Lawyer who helped Musk beat defamation suit now will take on Tesla investors
A Manhattan trial lawyer who helped Elon Musk defeat a defamation lawsuit by a British caver is now set to defend the Tesla Inc. chief executive in a fight with his shareholders.
Alex Spiro, a partner in the New York office of Quinn Emanuel Urquhart & Sullivan, joined Musk’s legal team Monday, according to a filing in Delaware Chancery Court where Musk is scheduled to go on trial.
Last month, Tesla’s directors, except Musk, agreed to a $60-million settlement to resolve the lawsuit over the company’s 2016 purchase of SolarCity. The accord left Musk, Tesla’s largest shareholder, to battle alone against investors who complain that Tesla overpaid for SolarCity.
Judge Joseph Slights III is to hear the case in Wilmington without a jury, which is normal in the Chancery Court. The 10-day trial is scheduled to begin March 16.
Critics of the deal have called the acquisition a bailout of a troubled solar-panel installer rife with corporate-governance conflicts. Pension funds had accused Musk of failing to disclose that SolarCity was in deep financial trouble when he urged shareholders to approve the deal.
Spiro, a former prosecutor, lists rapper Jay-Z, New England Patriots owner Robert Kraft and several NBA players, including ex-Knick Charles Oakley, as former clients.
In December, he persuaded a federal jury in Los Angeles to return a verdict for Musk in less than an hour. In his closing statement, the 37-year-old litigator shredded the allegation that British caver Vernon Unsworth was defamed when Musk called him a “pedo guy” in a tweet. The two were embroiled in a spat over the rescue of a Thai boys’ soccer team from a flooded cave the previous year.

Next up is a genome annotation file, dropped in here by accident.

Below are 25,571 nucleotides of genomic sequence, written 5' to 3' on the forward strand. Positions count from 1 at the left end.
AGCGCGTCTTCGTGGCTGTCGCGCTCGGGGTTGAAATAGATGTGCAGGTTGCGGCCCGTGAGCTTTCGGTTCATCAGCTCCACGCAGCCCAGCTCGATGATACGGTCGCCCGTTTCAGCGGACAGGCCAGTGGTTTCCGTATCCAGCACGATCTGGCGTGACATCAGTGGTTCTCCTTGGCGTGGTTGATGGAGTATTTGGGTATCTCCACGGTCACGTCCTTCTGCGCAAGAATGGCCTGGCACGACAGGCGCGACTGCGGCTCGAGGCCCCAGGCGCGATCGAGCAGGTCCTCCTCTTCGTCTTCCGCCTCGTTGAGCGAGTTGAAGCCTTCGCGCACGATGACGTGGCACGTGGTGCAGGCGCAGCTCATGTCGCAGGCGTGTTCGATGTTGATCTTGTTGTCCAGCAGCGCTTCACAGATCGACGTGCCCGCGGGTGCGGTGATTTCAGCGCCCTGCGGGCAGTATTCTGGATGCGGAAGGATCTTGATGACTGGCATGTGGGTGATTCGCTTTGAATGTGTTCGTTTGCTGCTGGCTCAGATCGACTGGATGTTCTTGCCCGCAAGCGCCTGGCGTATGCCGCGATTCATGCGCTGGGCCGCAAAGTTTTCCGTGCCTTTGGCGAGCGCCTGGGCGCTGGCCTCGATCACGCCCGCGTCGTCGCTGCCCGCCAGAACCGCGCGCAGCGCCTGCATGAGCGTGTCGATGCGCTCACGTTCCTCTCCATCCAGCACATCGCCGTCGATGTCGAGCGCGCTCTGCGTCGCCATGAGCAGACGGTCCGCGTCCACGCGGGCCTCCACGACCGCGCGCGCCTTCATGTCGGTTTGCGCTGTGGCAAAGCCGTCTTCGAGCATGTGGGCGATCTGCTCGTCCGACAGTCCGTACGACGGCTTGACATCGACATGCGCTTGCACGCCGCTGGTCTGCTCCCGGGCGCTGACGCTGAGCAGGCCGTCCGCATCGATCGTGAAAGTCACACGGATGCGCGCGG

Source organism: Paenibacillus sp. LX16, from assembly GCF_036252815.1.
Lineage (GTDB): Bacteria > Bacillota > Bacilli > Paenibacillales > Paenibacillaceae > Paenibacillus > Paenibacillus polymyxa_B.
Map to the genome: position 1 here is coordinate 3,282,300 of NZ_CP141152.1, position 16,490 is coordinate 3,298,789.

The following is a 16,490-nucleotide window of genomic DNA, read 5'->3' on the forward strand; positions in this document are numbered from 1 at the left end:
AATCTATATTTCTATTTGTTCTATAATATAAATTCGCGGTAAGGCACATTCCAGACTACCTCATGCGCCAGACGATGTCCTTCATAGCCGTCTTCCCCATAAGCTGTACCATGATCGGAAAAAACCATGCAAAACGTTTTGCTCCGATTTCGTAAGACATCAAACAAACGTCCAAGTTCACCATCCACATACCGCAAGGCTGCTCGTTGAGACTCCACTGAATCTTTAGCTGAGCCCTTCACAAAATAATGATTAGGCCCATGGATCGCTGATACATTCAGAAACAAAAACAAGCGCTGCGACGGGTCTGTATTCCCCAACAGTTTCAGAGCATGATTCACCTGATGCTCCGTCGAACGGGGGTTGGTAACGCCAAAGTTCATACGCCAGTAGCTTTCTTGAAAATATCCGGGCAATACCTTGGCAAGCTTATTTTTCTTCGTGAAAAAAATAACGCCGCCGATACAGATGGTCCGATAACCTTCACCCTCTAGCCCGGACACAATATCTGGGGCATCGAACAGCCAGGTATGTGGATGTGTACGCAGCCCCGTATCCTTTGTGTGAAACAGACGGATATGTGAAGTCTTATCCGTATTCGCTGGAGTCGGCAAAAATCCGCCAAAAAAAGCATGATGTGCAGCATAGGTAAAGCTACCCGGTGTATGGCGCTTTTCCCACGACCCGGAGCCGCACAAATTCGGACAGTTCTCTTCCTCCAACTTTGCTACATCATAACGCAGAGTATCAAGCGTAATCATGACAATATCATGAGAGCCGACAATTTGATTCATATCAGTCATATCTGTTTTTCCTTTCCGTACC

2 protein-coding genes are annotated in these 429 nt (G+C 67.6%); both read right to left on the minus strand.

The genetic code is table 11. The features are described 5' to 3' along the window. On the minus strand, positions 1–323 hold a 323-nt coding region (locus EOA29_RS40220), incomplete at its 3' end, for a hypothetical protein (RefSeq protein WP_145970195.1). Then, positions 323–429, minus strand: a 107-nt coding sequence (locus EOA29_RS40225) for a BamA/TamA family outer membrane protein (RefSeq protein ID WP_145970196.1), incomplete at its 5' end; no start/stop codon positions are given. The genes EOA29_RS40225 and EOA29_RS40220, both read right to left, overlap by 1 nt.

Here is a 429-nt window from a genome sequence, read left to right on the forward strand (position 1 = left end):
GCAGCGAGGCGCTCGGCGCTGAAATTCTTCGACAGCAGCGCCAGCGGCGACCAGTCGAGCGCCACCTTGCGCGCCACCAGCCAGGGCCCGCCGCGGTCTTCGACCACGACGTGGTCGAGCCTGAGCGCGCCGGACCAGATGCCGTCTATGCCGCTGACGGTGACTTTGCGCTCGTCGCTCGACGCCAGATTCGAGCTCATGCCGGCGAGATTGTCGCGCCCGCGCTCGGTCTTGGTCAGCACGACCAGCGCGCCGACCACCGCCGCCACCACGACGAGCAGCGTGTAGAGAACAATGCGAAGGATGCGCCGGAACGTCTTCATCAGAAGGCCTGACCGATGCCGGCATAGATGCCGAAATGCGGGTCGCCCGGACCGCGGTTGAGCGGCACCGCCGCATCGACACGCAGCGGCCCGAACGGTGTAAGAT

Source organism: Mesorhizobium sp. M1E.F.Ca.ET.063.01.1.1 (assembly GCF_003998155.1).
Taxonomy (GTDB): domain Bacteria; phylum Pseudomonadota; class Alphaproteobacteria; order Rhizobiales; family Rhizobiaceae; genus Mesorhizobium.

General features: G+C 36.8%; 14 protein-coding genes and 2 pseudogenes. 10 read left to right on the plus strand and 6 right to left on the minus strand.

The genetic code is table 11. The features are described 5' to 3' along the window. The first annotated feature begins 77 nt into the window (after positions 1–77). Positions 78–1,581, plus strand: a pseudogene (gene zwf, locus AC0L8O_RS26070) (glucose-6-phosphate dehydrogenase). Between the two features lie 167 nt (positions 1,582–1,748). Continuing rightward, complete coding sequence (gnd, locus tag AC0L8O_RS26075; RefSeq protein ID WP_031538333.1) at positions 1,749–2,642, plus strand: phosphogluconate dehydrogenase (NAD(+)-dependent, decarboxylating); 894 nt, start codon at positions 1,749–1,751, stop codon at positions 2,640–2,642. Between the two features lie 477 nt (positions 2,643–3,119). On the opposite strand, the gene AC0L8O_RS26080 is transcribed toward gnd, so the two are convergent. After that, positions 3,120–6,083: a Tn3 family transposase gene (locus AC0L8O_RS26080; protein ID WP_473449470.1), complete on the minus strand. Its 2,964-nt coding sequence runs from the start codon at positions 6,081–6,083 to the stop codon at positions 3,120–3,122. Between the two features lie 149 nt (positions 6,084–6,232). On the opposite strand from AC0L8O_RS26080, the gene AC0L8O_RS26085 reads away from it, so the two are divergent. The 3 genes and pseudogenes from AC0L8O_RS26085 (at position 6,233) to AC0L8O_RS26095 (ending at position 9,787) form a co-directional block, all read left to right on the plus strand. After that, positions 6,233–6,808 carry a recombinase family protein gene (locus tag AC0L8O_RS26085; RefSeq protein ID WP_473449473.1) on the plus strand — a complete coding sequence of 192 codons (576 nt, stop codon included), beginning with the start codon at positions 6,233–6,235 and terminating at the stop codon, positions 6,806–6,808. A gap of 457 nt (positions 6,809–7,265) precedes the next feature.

“Everyone’s complicated in their own way,” Spiro said in an interview on Bloomberg radio after the Unsworth verdict. “We’re all psychological beings, but Elon is a very honest and direct person and I’ve gotten to know him very well.”
Spiro is also involved in Tesla’s lawsuit against former employee Martin Tripp. The company sued Tripp, claiming he hacked its computer systems and stole its secrets. Tripp filed a whistle-blower complaint with the U.S. Securities and Exchange Commission claiming Tesla used faulty batteries.
Your guide to our new economic reality.
Get our free business newsletter for insights and tips for getting by.
You may occasionally receive promotional content from the Los Angeles Times.